Political career

  • Born on March 1, 1951, in Bakhtiarpur, Bihar, Nitish Kumar has a BSc degree in Electrical Engineering from Bihar College of Engineering.
  • He started his political career with Ram Manohar Lohia’s Samajwadi Yuva Jansabha. He went on to join the JP Movement or Bihar Movement and got arrested in 1974.
  • Later in 1985, he became the Member of the Bihar Legislative Assembly for the first time.
  • In 1989, Nitish Kumar was elected as a Member of Parliament for the first time and then was appointed as the Union Minister of State for Agriculture and Cooperation.
  • In 2000, Nitish became the Chief Minister of Bihar but only for eight days as he failed to prove his majority.
  • In 2005, he was sworn in as the chief minister of Bihar. Later in 2010, he became the CM for the third time.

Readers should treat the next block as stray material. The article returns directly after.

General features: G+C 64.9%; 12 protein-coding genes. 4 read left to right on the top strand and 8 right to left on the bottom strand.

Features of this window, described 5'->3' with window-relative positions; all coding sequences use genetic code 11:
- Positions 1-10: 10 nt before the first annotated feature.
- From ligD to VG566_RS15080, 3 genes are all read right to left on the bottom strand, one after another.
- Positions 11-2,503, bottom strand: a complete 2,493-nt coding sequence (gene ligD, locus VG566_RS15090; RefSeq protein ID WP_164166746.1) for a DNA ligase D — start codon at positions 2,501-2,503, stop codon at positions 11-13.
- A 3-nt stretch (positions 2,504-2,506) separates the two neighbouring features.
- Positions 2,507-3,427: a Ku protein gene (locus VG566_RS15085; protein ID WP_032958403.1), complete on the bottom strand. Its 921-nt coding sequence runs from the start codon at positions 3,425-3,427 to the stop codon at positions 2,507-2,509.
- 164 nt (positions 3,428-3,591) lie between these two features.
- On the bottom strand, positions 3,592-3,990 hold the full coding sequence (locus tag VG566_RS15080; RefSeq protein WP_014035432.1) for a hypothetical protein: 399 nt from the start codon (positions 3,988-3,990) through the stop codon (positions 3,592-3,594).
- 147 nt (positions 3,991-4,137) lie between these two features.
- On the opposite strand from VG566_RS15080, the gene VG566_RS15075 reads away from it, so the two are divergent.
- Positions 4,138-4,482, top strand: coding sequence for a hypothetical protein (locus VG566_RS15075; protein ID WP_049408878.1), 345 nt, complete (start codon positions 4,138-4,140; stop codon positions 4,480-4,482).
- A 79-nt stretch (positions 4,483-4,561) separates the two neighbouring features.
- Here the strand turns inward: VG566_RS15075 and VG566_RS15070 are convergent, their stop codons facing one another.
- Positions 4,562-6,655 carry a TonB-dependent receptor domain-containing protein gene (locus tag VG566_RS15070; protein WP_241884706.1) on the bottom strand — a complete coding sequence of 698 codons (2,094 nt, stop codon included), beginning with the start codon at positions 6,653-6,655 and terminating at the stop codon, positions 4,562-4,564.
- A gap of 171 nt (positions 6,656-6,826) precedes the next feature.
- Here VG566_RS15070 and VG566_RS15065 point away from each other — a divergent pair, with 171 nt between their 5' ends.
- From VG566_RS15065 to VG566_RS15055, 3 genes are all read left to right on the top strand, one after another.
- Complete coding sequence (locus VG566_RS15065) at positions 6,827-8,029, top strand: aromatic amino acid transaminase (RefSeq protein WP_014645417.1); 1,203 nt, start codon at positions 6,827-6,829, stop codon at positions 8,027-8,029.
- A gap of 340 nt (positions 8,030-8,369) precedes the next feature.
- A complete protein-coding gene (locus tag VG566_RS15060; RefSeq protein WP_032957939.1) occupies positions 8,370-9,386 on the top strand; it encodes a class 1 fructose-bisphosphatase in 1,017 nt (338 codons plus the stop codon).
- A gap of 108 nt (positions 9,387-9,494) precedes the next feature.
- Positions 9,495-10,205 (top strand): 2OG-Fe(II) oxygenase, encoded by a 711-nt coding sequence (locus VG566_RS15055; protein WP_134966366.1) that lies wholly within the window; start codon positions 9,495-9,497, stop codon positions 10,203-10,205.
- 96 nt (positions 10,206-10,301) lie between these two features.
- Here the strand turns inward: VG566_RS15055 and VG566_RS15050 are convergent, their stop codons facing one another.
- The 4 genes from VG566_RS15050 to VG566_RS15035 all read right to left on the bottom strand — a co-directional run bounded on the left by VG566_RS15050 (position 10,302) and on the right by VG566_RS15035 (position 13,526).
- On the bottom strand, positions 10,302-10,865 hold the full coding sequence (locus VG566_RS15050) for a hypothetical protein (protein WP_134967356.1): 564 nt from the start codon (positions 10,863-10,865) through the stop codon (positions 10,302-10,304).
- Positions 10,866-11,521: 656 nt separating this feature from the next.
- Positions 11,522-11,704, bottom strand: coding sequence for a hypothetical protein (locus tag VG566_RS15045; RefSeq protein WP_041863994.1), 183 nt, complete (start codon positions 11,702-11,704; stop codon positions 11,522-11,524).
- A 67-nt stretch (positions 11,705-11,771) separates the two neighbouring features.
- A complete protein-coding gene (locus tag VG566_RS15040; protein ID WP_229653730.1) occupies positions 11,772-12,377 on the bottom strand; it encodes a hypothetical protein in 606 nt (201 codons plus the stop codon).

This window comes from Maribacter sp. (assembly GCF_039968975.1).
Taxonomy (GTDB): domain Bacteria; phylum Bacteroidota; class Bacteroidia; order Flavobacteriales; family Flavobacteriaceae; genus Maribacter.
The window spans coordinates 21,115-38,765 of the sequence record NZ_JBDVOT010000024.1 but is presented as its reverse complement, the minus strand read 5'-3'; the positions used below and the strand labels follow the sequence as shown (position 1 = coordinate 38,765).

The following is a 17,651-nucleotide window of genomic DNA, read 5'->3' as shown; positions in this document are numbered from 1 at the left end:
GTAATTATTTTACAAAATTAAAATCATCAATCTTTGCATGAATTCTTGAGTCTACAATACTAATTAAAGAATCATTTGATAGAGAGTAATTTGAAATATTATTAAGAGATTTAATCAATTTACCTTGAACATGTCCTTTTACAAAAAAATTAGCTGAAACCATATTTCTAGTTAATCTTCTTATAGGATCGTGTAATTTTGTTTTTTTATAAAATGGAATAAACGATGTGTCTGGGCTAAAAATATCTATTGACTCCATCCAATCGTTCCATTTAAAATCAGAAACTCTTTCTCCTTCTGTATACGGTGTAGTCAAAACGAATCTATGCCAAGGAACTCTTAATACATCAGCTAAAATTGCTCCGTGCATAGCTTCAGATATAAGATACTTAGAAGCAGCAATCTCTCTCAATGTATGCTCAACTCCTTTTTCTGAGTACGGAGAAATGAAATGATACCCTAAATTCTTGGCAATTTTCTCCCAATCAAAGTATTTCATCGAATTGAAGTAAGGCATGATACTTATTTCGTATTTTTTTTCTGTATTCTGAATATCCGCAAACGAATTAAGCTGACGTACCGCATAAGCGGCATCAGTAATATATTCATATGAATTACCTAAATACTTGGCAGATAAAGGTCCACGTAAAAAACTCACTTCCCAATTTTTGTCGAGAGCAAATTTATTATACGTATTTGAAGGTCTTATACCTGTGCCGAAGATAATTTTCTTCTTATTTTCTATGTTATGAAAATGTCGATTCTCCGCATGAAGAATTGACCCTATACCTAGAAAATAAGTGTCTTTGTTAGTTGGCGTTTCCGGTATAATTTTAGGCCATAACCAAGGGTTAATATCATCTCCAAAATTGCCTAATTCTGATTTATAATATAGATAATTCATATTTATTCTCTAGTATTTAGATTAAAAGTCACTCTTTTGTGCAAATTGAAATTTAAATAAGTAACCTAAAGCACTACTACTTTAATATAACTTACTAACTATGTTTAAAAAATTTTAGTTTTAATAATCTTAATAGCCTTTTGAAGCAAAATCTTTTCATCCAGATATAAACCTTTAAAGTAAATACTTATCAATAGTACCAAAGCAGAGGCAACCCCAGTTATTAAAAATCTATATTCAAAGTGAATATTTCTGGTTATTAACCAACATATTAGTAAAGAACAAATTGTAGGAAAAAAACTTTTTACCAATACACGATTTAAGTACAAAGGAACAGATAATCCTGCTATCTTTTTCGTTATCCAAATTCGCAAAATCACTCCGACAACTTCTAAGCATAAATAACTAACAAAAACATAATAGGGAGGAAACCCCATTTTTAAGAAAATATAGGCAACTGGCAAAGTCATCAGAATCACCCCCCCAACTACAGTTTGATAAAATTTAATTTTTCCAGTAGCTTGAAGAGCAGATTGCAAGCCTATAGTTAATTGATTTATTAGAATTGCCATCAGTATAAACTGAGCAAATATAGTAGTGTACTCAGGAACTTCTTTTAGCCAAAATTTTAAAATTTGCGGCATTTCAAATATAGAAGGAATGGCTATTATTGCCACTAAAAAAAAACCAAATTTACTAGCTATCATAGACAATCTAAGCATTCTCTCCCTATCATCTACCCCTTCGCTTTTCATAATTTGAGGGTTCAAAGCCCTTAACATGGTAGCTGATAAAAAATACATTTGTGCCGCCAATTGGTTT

• Kumar broke the alliance with BJP in 2014 after JDU was defeated in the Lok Sabha elections. He resigned as the CM of Bihar and was appointed again for the same post in 2015 by forming ties with the Lalu Prasad Yadav-led Rashtriya Janata Dal.
  • Nitish Kumar broke the mahagathbandhan with RJD after corruption charges levelled up against Tejashwi Yadav, then Deputy chief minister of Bihar.
  • He was succeeded by Jitan Ram Manjhi. Later, Nitish Kumar has sworn in as the CM again for the fifth time.
  • In the 2020 Bihar Assembly Elections, Nitish Kumar was appointed as the CM for the sixth time.

Personal life

Not much is known about Nitish Kumar’s personal life. His wife Manju Kumari Sinha passed away in 2007. The couple has a son Nishant Kumar.

There have also been several reports of Nitish Kumar and his closeness with Lalan Singh’s sister Archana. However, there has been no confirmation of proof regarding this and it is only considered rumours.